When Toyota introduced the Mirai, it said that hydrogen fuel-cell vehicles – which can be filled up in five minutes and don’t require you to sit at a charger – might be a better fit for the way most of us are used to driving. But when it comes to building infrastructure, the focus has overwhelmingly been on battery-electric vehicles. Right now, there are just seven public hydrogen stations in Canada and thousands of chargers.

Asked whether hydrogen can be likened to Betamax and battery-electric to VHS in the battle for widespread adoption, Pratt replied: “Well, Beta had the better picture actually, so that’s an interesting way to draw an analogy.

“I think what we’re looking at is different stages of development; we definitely see, and continue to see, a lot of promise in fuel cells.”

Because batteries are heavy and need time to recharge, hydrogen fuel cells may make more sense for heavy transport trucks, Pratt said. They also may make sense for commercial fleets or taxis that don’t see enough downtime to fully charge.

But years of research and development on fuel cells hasn’t meant Toyota has been ignoring BEVs, Pratt said.

“What is important to understand is that a fuel-cell drive train has a BEV inside of it. It just uses the fuel cell as a range extender on the BEV that is there,” Pratt said.

Mandates counterproductive?

Government mandates – such as the ones in B.C. and Quebec – that require companies to sell a certain percentage of zero-emissions vehicles may be counterproductive when it comes to reducing carbon dioxide (CO2) emissions, Pratt said.

“What we worry about a lot is that a lot of countries seem to be fixated on this idea that there’s only one answer for everybody,” Pratt said. “We worry that people will hold onto their old cars for longer, which will end up putting more CO2 into the air.”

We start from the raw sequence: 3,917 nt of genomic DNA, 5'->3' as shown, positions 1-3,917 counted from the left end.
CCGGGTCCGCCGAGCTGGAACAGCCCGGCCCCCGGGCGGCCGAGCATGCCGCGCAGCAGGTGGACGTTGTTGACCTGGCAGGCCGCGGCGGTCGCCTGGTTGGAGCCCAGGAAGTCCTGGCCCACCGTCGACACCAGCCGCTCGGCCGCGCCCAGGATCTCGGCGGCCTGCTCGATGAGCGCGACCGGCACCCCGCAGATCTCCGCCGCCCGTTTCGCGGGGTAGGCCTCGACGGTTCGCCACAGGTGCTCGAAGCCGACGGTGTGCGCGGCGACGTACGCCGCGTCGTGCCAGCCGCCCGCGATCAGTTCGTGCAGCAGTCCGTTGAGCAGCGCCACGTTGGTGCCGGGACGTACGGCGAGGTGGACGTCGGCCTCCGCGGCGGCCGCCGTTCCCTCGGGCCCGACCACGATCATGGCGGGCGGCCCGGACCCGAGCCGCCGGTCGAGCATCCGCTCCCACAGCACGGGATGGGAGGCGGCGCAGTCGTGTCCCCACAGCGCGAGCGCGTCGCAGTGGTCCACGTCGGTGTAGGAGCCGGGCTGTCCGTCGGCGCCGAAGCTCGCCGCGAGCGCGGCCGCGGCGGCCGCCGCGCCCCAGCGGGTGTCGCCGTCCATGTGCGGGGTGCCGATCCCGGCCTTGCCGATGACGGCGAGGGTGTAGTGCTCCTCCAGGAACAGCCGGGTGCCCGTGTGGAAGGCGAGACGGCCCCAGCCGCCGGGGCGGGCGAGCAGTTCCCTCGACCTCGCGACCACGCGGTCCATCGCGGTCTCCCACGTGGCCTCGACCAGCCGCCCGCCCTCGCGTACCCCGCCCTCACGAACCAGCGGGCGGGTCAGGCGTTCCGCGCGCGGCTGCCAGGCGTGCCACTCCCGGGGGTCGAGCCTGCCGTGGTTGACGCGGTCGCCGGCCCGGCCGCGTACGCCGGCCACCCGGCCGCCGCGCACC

Toyota wants government policies that focus on the lifetime CO2 emissions of a car per mile, including the manufacturing of the car and disposal at the end of its life.

“If you actually look at the full lifetime emissions of different types – BEVs, PHEVs, hybrids, fuel cells – you’ll find that the numbers aren’t that different,” Pratt said. “Now, to be clear, we are working really hard to have a lot of BEVs out there as a possible choice. We expect that by 2030 to be producing 3½ million BEVs per year out of the roughly 10 million cars we make each year.”

But promising all BEVs by 2030 is too soon because “the world won’t be willing to buy them and use them in a way that most effectively reduces CO2,” Pratt said. “We’ve seen in the U.S. that many BEVs are being bought as a [second] vehicle and not a replacement for an older [gas-powered] car that puts out a lot of CO2 into the air.”

The battery cost hurdle

Toyota has set a target to make all Lexus models BEVs by 2035, worldwide. The company is starting with the luxury brand because batteries are still expensive, so they’re a better fit for drivers prepared to pay luxury-car prices, Pratt said. “There’s a reason that other manufacturers have started at the high end,” he said. “Our goal for 2030 is a 30-per-cent reduction in cost and we think that we can get there.”

So could we see a Corolla-priced BEV at some point?

“Yes, but it will not be first. It’ll take time and we really need to lower costs,” Pratt said.